MARY LOUISE KELLY, HOST:
Mohammed Shameem and Simran Sagar live in India, and they've been waiting to get married for years.
LAUREN FRAYER, BYLINE: Oh, here they are. OK. They're coming out of the gate of the magistrate's office.
KELLY: NPR correspondent Lauren Frayer met them last winter when they thought their special day had finally come.
FRAYER: Oh, you can't tell if they're smiling or not because they're wearing masks. Are you smiling?
MOHAMMED SHAMEEM: (Non-English language spoken).
KELLY: Shameem was not smiling as he walked out of a Delhi courthouse last winter because the wedding didn't happen. You see, Shameem is Muslim, and his fiancee, Simran, is Hindu.
SHAMEEM: (Through interpreter) People look at us with hatred. Like, why is that good Hindu girl dating a Muslim?
KELLY: The couple met at a test prep center in their hometown. Shameem was 21, and Simran was 18.
SHAMEEM: (Through interpreter) We are from a small town. It's conservative. People talk. So we used to have to go on dates secretly. Simran would cover her face with a scarf.
KELLY: They dated in secret for four years. The plan was to graduate college, get good jobs and then win their parents' acceptance. It was a solid plan, until...
(SOUNDBITE OF ARCHIVED RECORDING)
UNIDENTIFIED REPORTER: Big breaking news - the state cabinet has approved a bill against love jihad.
KELLY: Love jihad - that is the term Hindu conservatives use to accuse Muslims of forcing Hindu women to convert to Islam. Love jihad laws have been passed in several Indian states. They prohibit a bride or groom from converting to his or her fiance's religion. The idea is to stop forced conversions.
SHAMEEM: (Through interpreter) I felt like the ground shifted beneath my feet.
KELLY: Days after Shameem and Simran's state Uttar Pradesh passed the law, police started to break up weddings. At times, Muslim men were even arrested. Shameem was scared.
SHAMEEM: (Through interpreter) I thought I'd lose Simran. Neither of us was thinking of converting religions. But I just knew this law would fuel hatred and intolerance.
KELLY: So they packed their bags, and they ran.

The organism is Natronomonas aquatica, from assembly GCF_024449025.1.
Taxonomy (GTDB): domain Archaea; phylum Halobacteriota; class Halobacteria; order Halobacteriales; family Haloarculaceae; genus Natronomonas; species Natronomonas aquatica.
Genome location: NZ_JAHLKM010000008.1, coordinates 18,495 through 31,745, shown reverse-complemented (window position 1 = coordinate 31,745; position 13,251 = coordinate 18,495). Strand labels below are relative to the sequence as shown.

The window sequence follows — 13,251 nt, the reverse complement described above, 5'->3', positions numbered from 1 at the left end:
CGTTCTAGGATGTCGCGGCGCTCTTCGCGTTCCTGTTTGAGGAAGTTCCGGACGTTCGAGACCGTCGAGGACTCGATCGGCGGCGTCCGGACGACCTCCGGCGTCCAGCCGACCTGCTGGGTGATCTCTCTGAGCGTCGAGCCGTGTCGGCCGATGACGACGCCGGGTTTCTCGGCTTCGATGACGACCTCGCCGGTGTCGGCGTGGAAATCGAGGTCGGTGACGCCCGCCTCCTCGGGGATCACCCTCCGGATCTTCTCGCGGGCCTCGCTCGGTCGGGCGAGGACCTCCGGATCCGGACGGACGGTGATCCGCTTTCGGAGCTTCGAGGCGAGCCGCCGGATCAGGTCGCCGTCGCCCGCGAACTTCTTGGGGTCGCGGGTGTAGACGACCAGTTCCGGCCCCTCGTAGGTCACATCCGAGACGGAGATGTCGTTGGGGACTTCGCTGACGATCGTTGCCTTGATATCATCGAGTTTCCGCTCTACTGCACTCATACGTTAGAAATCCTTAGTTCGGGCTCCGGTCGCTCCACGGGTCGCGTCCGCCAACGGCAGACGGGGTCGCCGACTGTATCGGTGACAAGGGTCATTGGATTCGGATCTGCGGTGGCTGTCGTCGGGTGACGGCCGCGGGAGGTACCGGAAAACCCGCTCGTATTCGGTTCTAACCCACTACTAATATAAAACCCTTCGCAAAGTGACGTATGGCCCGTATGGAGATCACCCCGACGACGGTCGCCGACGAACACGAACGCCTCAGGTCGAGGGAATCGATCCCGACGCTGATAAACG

SIMRAN SAGAR: (Through interpreter) I switched off my phone and didn't turn it on again until our bus reached Delhi. I had messages from my parents crying and begging me to come back. They never thought I'd do something like this.
KELLY: CONSIDER THIS - in a country where arranged marriages are the norm, any love marriage can be controversial. But for couples of different faiths, those marriages can mean becoming outcasts or worse.
(SOUNDBITE OF MUSIC)
KELLY: From NPR, I'm Mary Louise Kelly. It's Tuesday, September 14.
It's CONSIDER THIS FROM NPR. Let's get back to Mohammed Shameem and Simran Sagar. They fled 200 miles from their hometown in Uttar Pradesh after the love jihad law was passed in their state. The couple's first home together was a safe house in Delhi, a cement room with a hot plate in an old army barracks run by the local government to protect interfaith couples.
FRAYER: Was this an army barracks?
(SOUNDBITE OF METAL CLANGING)
KELLY: A police officer guarded the couple's apartment while the two of them spent their days doing marriage paperwork. Now, India does allow interfaith couples to marry, but they've got to get past a couple of hurdles - establish residency. Then there's a waiting period. And during that time, anyone is allowed to object. So if their families or their neighbors don't approve of the marriage...
ASIF IQBAL: They can't get married there. So they have to move to another state.
KELLY: Asif Iqbal runs an NGO that is helping Simran and Shameem and about a thousand other couples annually with safety issues and paperwork. Iqbal says interfaith marriage is just what happens as India develops and women join the workforce. Technology allows young people to connect and fall in love.
IQBAL: Before, there was some kind of space for such couples. But after this act, the policy is against it. Even those who are supporting them or helping them, the friends, they are also keeping away from the marriage. They don't want to be witness because they are scared.
KELLY: Because of the love jihad laws, some city clerks refuse to carry out their duties. Some will even leak couple's names and addresses to extremist groups. Shameem and Simran just want to get married. Simran says it shouldn't be this hard.
SAGAR: (Singing in non-English language).
(Non-English language spoken).
UNIDENTIFIED PERSON #1: It's beautiful. You have a good voice. You're going to be a singing policewoman.
KELLY: This is Simran singing a love song as she makes tea for her hopefully soon-to-be husband. That was back in March. Six months later, a lot has changed.
(SOUNDBITE OF MUSIC)